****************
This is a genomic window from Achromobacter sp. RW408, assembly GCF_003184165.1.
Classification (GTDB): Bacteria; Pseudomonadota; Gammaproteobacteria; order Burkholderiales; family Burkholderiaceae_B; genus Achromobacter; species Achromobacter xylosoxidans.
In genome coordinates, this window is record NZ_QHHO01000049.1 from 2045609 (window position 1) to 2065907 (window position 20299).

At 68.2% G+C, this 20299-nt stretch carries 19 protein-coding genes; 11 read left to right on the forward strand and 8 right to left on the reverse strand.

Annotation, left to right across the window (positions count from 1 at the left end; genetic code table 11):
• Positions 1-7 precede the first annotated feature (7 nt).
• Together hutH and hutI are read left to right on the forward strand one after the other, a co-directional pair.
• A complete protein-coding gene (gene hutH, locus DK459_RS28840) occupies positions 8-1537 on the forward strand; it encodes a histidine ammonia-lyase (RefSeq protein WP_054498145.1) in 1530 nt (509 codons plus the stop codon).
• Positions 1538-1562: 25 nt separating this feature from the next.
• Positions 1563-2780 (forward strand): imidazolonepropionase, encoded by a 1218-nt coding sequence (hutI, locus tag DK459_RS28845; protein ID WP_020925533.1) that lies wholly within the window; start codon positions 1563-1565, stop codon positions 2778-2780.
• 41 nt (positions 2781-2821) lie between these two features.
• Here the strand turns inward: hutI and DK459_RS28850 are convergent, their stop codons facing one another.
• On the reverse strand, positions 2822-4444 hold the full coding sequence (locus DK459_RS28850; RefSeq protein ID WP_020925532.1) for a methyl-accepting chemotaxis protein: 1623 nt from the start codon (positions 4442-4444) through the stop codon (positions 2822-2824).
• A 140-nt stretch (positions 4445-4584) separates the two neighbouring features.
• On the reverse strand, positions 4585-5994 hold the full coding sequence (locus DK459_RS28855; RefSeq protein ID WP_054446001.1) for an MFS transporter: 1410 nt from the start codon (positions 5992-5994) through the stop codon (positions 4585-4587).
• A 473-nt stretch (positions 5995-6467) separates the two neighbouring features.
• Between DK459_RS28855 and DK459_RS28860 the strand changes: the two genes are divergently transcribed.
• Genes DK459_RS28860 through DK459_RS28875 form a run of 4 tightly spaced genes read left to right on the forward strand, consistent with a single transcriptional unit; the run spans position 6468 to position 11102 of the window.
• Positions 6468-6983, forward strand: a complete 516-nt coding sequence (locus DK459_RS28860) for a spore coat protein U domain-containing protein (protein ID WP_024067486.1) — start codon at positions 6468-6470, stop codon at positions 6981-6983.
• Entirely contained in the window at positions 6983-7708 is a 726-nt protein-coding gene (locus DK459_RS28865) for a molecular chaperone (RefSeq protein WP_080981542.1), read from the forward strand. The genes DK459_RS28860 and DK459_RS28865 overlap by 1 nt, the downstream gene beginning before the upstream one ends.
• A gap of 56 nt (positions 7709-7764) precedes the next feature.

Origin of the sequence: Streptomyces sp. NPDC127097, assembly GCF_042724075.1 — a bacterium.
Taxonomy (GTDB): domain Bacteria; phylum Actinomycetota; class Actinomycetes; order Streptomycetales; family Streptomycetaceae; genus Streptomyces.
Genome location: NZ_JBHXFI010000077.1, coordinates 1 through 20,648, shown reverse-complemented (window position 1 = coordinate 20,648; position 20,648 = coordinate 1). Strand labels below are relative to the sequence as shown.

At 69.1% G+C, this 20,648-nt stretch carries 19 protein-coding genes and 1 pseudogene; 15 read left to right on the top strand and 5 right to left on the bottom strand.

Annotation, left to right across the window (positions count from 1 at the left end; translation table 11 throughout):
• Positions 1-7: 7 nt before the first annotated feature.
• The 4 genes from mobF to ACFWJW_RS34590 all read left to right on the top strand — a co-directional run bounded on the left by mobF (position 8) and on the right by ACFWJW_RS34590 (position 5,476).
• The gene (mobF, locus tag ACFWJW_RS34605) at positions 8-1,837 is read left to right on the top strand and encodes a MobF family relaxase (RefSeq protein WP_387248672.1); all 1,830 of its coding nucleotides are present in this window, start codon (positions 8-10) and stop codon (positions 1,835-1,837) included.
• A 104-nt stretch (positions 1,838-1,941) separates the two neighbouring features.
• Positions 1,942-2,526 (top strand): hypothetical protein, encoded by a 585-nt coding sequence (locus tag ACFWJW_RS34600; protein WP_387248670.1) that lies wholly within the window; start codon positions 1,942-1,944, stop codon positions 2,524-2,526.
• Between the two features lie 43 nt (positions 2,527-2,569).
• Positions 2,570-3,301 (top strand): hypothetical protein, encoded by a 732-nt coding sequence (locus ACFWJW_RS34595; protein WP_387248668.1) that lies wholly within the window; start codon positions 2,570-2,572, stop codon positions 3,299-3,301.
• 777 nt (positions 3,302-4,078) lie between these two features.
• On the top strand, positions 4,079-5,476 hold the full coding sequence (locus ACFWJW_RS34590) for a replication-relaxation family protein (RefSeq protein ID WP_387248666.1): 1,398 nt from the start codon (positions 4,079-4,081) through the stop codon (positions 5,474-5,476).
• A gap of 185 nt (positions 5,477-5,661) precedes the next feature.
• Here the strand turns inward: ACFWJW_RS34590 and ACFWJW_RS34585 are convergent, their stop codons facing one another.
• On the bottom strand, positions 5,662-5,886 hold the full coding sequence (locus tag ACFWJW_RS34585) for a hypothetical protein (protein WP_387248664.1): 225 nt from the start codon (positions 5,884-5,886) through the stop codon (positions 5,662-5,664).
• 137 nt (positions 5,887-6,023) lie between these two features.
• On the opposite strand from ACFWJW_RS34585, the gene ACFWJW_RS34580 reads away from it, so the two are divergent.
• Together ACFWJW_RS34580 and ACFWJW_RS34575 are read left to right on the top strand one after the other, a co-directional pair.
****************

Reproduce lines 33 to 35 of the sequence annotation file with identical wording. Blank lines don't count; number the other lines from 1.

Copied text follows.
• Positions 2,570-3,301 (top strand): hypothetical protein, encoded by a 732-nt coding sequence (locus ACFWJW_RS34595; protein WP_387248668.1) that lies wholly within the window; start codon positions 2,570-2,572, stop codon positions 3,299-3,301.
• 777 nt (positions 3,302-4,078) lie between these two features.
• On the top strand, positions 4,079-5,476 hold the full coding sequence (locus ACFWJW_RS34590) for a replication-relaxation family protein (RefSeq protein ID WP_387248666.1): 1,398 nt from the start codon (positions 4,079-4,081) through the stop codon (positions 5,474-5,476).